During Microsoft’s press conference at Gamescom 2015 earlier this week, the tech firm mostly played it safe by focusing on the Xbox One‘s upcoming exclusive titles, as Xbox boss Phil Spencer had previously claimed they would. However, by dropping some surprises, like their new Chatpad coming in November, the company definitely managed to raise some eyebrows. On top of the mini-QWERTY keyboard’s announcement, Microsoft also revealed, to much excitement, the long-rumored inclusion of the next-gen console getting free TV DVR in 2016.
Ever since the outset of the Xbox One‘s production, Microsoft has continually asserted that the system will be every true gamer’s dream device as far comprehensive home entertainment consoles go. However, the corporation’s claims were without a doubt hyperbolic, as the console missed the mark on day one by not including some much-wanted launch features. Nevertheless, the incorporation of the upcoming DVR component is indeed impressive, but it’s important to note that extra steps will need to be taken so as to make the DVR fully-functional.
For starters, an official Microsoft spokesperson has now confirmed that in order to record over-the-air television properly, gamers must have an external hard drive plugged into their Xbox Ones. As a matter of fact, while speaking during an address on the Xbox One’s Dashboard overhaul, project lead Richard Irving makes it clear that TV footage will not be recorded directly to the console’s internal hard drive when people utilize the DVR.
Regarding the matter, Irving says:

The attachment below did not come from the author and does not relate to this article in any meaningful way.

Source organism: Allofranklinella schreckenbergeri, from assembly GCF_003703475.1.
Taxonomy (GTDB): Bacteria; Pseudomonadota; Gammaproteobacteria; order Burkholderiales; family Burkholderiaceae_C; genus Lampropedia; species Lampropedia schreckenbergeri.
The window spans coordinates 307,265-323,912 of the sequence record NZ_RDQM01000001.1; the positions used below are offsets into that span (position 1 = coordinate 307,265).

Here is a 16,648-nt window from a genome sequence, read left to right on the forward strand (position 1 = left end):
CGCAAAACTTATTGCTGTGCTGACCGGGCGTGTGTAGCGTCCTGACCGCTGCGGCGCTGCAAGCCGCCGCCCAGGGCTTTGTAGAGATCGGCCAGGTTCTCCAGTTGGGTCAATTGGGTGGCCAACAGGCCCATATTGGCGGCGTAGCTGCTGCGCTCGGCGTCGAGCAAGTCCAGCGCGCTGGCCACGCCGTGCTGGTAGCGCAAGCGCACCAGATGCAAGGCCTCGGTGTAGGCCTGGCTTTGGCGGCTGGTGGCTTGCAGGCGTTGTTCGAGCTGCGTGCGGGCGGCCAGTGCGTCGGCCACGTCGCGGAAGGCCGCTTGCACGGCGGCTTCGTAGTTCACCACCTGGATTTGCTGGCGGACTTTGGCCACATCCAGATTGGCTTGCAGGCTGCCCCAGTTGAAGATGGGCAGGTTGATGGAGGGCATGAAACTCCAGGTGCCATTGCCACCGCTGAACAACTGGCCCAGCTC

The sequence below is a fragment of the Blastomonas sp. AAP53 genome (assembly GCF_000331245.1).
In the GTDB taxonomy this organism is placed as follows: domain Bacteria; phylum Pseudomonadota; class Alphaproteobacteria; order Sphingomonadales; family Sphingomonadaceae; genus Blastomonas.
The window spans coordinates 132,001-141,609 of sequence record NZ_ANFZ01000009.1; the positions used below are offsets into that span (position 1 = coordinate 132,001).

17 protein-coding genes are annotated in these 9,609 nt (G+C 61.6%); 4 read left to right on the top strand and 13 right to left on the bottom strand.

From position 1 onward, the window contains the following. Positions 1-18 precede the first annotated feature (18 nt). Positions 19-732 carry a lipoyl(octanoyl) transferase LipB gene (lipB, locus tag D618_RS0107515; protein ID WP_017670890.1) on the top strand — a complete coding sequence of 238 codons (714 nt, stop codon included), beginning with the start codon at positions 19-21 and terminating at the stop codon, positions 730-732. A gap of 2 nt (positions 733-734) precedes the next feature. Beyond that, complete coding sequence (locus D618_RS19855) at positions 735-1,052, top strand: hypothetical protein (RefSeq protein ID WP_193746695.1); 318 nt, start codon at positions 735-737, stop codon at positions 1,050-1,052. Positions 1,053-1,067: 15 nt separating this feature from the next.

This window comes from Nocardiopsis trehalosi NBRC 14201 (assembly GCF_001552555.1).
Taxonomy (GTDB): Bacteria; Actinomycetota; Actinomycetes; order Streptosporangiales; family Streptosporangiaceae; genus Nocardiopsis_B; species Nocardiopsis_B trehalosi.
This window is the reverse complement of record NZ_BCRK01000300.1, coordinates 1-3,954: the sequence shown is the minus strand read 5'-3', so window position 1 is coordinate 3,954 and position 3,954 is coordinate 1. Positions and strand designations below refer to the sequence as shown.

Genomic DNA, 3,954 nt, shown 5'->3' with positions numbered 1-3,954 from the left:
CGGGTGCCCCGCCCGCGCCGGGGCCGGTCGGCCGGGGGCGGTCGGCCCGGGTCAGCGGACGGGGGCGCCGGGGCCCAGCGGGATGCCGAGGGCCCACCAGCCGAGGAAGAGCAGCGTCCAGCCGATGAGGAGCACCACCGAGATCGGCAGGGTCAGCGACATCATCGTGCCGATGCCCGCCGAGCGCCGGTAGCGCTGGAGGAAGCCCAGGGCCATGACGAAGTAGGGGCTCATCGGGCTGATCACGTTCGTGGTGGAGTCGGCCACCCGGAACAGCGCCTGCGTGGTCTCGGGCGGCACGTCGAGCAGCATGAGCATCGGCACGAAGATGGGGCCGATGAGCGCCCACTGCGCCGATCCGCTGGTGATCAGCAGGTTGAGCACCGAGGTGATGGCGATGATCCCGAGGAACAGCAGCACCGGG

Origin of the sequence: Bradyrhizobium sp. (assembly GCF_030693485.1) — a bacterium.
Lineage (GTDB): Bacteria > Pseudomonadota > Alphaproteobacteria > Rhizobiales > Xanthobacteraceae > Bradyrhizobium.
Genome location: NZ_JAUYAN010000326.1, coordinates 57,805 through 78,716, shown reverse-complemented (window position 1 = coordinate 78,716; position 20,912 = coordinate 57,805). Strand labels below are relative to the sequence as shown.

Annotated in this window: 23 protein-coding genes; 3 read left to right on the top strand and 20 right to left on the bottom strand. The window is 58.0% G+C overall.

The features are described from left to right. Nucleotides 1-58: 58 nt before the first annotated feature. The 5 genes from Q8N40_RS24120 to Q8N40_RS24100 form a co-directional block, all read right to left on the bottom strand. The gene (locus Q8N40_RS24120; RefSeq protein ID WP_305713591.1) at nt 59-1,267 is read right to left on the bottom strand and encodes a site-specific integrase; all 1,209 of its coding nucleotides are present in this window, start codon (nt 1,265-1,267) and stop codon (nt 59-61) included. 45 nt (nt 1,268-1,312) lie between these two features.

“You need an external hard-drive specifically for DVR because we want to keep the [storage] paths optimized between playing games and watching TV. We don’t want them to interact with each other.”
Bearing this in mind, the decision to separate the feature from the Xbox One’s main memory source and limit it to an external HDD is quite practical, as the console’s standard storage is 500 GB, and that amount can hardly support several games as it is. Even so, fans must also have a digital TV tuner, which makes for yet another expense required just to tape a television episode that can probably be watched sometime later as a re-run or be streamed online via content providers like Hulu or HBO Go.
Regardless, should Xbox One fans wish to make use of the new DVR feature, they ought to be pleased to know that the highest resolution of over-the-air TV recordings will be the same quality of the actual broadcast, including programs at 1080p. Also, after all of the system’s forthcoming updates are completed, people will eventually have the ability to transfer TV show files onto devices running Windows 10. At any rate, with all of these additions, it seems as if Microsoft is finally making good on its promises to make the Xbox One the perfect all-around media center for users, but only time will tell if the features properly pan out.
What do you think about the Xbox One’s new TV DVR feature? Is it something that makes you more inclined to use the console as an all-in-one entertainment platform, or do you believe the additional hardware required to make it work is just a hassle?
The Xbox One‘s subscription-free DVR feature is set to be available for Microsoft fans some time in 2016.